The accounting balance sheet is one of the major financial statements used by accountants and business owners. (The other major financial statements are the income statement, statement of cash flows, and statement of stockholders' equity) The balance sheet is also referred to as the statement of financial position.
The balance sheet presents a company's financial position at the end of a specified date. Some describe the balance sheet as a "snapshot" of the company's financial position at a point (a moment or an instant) in time. For example, the amounts reported on a balance sheet dated December 31, 2010 reflect that instant when all the transactions through December 31 have been recorded.
Because the balance sheet informs the reader of a company's financial position as of one moment in time, it allows someone—like a creditor—to see what a company owns as well as what it owes to other parties as of the date indicated in the heading. This is valuable information to the banker who wants to determine whether or not a company qualifies for additional credit or loans. Others who would be interested in the balance sheet include current investors, potential investors, company management, suppliers, some customers, competitors, government agencies, and labor unions. I
We will begin our explanation of the accounting balance sheet with its major components, elements, or major categories: * Assets
* Owner's (Stockholders') Equity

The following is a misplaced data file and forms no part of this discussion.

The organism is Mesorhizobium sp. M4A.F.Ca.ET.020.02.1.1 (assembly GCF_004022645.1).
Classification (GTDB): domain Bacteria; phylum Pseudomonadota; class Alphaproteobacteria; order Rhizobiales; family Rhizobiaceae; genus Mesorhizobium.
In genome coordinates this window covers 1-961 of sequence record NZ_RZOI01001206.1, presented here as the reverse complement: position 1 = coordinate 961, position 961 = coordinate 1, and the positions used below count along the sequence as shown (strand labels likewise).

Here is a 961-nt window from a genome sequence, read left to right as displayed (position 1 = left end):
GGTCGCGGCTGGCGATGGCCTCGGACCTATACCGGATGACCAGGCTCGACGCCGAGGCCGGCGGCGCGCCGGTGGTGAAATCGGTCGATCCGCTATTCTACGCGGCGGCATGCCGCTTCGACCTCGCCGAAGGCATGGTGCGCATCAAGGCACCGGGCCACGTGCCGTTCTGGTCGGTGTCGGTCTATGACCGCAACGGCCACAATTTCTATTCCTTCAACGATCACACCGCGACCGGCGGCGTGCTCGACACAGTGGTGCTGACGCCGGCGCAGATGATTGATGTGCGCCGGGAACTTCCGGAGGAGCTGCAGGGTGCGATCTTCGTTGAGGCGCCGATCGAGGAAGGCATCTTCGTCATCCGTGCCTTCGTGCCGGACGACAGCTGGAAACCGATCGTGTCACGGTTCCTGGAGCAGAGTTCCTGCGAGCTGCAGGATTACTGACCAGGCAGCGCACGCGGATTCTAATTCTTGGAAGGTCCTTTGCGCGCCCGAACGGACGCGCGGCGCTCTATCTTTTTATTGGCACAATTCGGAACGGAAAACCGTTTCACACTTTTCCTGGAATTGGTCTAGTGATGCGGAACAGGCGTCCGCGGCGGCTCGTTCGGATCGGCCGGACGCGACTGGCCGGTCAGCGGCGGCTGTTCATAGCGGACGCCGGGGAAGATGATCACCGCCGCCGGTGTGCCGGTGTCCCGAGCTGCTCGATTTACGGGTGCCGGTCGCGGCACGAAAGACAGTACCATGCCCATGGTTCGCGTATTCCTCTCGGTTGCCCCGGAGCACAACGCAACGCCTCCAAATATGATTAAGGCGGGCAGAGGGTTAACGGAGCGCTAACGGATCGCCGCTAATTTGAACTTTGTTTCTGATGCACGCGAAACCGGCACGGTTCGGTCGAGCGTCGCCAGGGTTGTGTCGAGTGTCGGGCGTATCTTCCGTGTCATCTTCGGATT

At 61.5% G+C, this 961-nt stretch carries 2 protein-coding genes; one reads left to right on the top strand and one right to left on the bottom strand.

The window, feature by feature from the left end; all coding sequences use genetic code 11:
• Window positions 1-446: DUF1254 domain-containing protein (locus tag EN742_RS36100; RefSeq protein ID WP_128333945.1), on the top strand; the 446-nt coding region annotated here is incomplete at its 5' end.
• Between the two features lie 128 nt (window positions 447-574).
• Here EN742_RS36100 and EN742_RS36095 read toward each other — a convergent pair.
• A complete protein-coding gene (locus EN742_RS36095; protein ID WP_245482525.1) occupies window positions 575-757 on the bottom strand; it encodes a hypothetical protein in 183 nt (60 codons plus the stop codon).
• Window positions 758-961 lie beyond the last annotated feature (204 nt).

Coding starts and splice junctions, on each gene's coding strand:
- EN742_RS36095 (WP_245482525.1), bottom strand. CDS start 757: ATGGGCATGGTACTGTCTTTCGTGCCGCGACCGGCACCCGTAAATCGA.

Assets are things that the company owns. They are the resources of the company that have been acquired through transactions, and have future economic value that can be measured and expressed in dollars. Assets also include costs paid in advance that have not yet expired, such as prepaid advertising, prepaid insurance, prepaid legal fees, and prepaid rent.
Examples of asset accounts that are reported on a company's balance sheet include: * Cash
* Petty Cash
* Temporary Investments
* Accounts Receivables
* Prepaid Insurance
* Land Improvements
Usually these asset accounts will have debit balances.
Conta Assets are asset accounts with credit balances. (A credit balance in an asset account is contrary—or contra—to an asset account's usual debit balance.) Examples of contra asset accounts include: * Allowance for Doubtful Accounts
* Accumulated Depreciation.
Liabilities are obligations of the company; they are amounts owed to creditors for a past transaction and they usually have the word "payable" in their account title. Along with owner's equity, liabilities can be thought of as a source of the company's assets. They can also be thought of as a claim against a company's assets. For example, a company's balance sheet reports assets of $100,000 and Accounts Payable of $40,000 and owner's equity of $60,000. The source of the company's assets are creditors/suppliers for $40,000 and the owners for $60,000. The creditors/suppliers have a claim against the company's assets and the owner can claim what remains after the Accounts Payable have been paid.
Liabilities also include amounts received in advance for future services. Since the amount received (recorded as the asset Cash) has not yet been earned, the company defers the reporting of revenues and instead reports a liability such as Unearned Revenues or Customer Deposits. (For a further discussion on deferred revenues/prepayments see the Explanation of Adjusting Entries.)
Examples of liability accounts reported on a company's balance sheet include: * Notes Payable
* Accounts Payable
* Salaries Payable
* Wages Payable
* Interest Payable
* Other Accrued Expenses Payable
* Income Taxes Payable
* Customer Deposits
* Warranty Liability
* Lawsuits Payable
* Unearned Revenues
* Bonds Payable